Dopamine is what we normally think of as the happiness drug. However, that’s a big misconception. Dopamine is involved more with anticipation than the actual “happiness” feeling (a striving emotion).
Oxytocin is the neurochemical that has allowed us to become social creatures. It makes us feel empathy which helps us feel close and bonded to others when it’s released.
If you’re in a good mood, you’ve got serotonin to thank. And if you’re in a bad mood, you’ve got serotonin to blame. It’s a regulator. Interestingly, 80 percent of serotonin exists in the gut, and is governed by your state of hunger (yes, this is why you’re hungry).
Endorphins are responsible for masking pain or discomfort, which explains their association with the “fight or flight” response. When it comes to designing happiness, endorphins help you “power through.” Sam for example, is an avid runner. Endorphins allow her to push farther and harder as she works towards distance goals.
Together these chemicals create desirable brain states (and keep people coming back for drugs).
Experiences that release the DOSE neurochemicals make us happy, which makes us want more of the same. Does a desire to return to the same experience sound like a desire you probably have? Yes, it certainly does: customer loyalty is doctor’s user experience created with neuroscience in mind keep consumers coming back for more.
Whether those experiences are created to keep clients returning to the doctor/pusher for more drugs, or to keep readers revisiting an internet site for more gaming gratification, this science approach works. It’s the reason gamification is expected to grow by the end of 2020, and the reason you should think, gaming is the new drug.
The Takeaways: There are four primary chemicals in the brain that effect happiness:
dopamine, oxytocin, serotonin, and endorphins
By designing drug experiences that activate these chemicals, anyone can increase their users’ happiness and loyalty.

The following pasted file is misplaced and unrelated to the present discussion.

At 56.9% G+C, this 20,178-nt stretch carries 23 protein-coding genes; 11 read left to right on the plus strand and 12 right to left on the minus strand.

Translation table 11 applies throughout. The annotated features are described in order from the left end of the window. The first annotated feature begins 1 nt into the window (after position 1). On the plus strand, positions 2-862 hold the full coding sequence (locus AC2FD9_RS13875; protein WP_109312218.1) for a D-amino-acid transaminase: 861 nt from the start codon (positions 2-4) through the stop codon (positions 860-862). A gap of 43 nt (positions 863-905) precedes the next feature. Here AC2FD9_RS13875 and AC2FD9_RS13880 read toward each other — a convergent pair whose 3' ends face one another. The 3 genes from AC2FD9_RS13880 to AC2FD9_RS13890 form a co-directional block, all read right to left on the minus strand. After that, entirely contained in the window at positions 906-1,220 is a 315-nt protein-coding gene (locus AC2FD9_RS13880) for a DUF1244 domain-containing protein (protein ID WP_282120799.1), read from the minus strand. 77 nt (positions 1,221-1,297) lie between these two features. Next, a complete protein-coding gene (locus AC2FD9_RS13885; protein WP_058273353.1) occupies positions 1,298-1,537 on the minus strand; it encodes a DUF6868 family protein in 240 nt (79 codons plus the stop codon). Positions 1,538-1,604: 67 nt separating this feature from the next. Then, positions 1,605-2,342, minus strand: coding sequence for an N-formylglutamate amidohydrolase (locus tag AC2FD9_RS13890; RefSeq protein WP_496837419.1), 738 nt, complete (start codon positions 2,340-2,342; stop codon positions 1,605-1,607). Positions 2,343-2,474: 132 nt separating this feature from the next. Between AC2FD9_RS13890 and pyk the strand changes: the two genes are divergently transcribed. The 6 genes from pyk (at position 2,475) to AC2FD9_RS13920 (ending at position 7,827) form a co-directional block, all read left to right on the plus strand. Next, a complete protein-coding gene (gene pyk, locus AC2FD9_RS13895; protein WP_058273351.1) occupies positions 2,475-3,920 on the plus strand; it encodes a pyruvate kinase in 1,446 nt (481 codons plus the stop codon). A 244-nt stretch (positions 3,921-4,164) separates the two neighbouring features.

Serotonin is manufactured with help of an amino acid called tryptophan. This chemical in the brain helps to maintain a feeling of happiness and controls mood swings, sleep and anxiety levels.
Dopamine makes people excited and increases their tendency to talk. It also has a bearing on brain processes which control emotional response, movement and the body’s ability to experience pain and pleasure.
Another chemical in the brain related to happiness is acetylcholine. Apart from enhancing a person’s memory, acetylcholine is related to arousal and sexual performance, as it controls blood flow to a person’s genitals. It is believed, that a happy person has high levels of these. We always have people to claim high level of this, when they are really just normal.
Chemical imbalance in the brain is believed to be the cause for emotional distress and disturbances. There has been a lot of research done, but scientists have not yet been able to come up with the exact cause of chemical imbalances. However, the most potent theory on the same is that chemical imbalance is a result of a person’s own thought and actions.
The chemicals are programmed to process any incoming information and creating a corresponding response. This process takes at an extremely rapid pace.
For example, if a person is in the car and has just, seconds before, almost having an accident, his heart rate would be fast, he would be nervous, and probably even shivering a bit. This happens because even though the person is safe, at the time of the possible accident, the person’s brain would have understood the signals in a precise manner resulting in the perceived fear.
It is true that chemical imbalances lead to undue stress, worry, and nervousness. But it is because of such emotions that people know how to laugh, cry, love, or worry.
Chemical imbalances are an integral part of human nature, which help in interpreting and reacting to different situations, and hence cannot be avoided.